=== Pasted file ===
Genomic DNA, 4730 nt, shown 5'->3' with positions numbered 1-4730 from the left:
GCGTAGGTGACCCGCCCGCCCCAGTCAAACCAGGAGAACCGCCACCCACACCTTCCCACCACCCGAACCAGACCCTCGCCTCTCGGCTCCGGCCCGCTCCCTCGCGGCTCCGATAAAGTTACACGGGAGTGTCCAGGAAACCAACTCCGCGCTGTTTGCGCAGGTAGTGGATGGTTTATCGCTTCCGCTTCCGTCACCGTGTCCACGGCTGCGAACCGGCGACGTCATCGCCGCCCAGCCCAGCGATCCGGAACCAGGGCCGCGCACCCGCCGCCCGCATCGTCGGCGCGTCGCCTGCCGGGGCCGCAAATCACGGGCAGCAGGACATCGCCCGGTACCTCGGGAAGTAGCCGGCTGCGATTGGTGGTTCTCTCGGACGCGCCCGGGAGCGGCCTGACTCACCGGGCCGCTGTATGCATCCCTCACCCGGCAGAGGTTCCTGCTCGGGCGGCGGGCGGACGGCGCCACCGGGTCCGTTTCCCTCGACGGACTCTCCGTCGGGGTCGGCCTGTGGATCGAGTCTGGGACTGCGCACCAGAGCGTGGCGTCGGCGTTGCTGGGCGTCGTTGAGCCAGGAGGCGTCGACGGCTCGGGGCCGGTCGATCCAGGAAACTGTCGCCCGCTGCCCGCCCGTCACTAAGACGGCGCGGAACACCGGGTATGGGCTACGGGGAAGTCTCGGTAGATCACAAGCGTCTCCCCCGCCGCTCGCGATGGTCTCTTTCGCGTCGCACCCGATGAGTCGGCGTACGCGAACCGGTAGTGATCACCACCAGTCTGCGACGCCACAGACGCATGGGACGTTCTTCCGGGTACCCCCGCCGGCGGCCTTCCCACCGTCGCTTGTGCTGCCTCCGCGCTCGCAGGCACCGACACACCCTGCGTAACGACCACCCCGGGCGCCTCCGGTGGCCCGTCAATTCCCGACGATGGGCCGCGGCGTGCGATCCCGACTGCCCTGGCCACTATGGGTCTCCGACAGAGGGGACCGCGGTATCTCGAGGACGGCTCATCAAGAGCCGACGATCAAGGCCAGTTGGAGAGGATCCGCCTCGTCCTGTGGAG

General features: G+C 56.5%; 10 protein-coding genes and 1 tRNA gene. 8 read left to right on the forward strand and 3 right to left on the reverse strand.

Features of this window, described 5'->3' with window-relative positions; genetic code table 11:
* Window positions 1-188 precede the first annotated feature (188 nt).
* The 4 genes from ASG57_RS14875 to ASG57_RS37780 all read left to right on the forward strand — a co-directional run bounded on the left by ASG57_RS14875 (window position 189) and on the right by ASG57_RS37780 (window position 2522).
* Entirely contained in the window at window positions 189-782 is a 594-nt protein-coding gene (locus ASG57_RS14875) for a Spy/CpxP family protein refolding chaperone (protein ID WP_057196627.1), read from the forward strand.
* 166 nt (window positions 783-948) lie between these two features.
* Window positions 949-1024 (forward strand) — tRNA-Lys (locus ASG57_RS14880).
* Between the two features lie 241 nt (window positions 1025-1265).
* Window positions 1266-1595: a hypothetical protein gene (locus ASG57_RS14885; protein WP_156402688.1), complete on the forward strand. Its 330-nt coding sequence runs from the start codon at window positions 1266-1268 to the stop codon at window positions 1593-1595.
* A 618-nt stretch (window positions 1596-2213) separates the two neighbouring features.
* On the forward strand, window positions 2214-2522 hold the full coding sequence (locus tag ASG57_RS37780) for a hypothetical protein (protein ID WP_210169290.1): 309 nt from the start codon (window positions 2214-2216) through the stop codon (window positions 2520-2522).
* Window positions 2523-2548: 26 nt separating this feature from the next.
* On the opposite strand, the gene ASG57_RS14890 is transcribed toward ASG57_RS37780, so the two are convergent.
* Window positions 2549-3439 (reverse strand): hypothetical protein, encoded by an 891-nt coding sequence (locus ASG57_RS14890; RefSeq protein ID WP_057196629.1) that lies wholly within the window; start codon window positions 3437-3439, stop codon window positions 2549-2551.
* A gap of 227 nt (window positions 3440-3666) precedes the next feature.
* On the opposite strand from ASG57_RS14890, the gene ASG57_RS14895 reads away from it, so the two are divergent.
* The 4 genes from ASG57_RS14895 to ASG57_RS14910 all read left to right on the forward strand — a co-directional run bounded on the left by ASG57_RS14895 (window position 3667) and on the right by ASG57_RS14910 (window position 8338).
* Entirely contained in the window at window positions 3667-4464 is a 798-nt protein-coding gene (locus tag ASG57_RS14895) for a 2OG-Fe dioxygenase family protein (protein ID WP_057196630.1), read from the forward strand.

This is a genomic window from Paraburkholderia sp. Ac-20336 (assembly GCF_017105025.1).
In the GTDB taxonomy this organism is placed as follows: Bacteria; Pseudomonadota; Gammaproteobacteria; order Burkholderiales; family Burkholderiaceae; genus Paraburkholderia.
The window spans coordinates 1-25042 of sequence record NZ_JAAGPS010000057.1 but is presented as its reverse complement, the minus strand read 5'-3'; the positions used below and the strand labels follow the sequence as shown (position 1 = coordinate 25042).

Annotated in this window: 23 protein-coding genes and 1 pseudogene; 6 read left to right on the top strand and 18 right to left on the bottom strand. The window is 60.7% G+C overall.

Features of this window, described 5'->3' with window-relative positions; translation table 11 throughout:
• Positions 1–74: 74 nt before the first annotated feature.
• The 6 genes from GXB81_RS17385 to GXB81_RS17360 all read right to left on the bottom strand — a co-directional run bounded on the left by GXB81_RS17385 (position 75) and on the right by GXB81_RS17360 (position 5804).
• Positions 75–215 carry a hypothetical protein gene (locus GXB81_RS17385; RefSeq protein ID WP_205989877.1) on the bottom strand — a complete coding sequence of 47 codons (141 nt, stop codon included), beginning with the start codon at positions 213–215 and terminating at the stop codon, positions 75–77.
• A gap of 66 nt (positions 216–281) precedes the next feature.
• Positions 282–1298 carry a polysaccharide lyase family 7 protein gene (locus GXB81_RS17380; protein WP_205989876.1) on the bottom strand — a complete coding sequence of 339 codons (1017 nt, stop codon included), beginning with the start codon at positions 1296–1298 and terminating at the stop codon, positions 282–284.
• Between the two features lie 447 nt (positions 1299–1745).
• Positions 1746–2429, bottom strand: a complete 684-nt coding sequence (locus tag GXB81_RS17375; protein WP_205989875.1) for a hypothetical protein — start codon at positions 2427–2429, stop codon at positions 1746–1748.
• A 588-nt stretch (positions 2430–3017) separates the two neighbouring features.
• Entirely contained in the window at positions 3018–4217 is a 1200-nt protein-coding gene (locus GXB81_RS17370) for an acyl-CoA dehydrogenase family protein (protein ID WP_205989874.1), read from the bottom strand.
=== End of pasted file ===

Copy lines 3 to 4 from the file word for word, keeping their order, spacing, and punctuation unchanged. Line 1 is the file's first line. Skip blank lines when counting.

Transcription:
General features: G+C 56.5%; 10 protein-coding genes and 1 tRNA gene. 8 read left to right on the forward strand and 3 right to left on the reverse strand.

Features of this window, described 5'->3' with window-relative positions; genetic code table 11: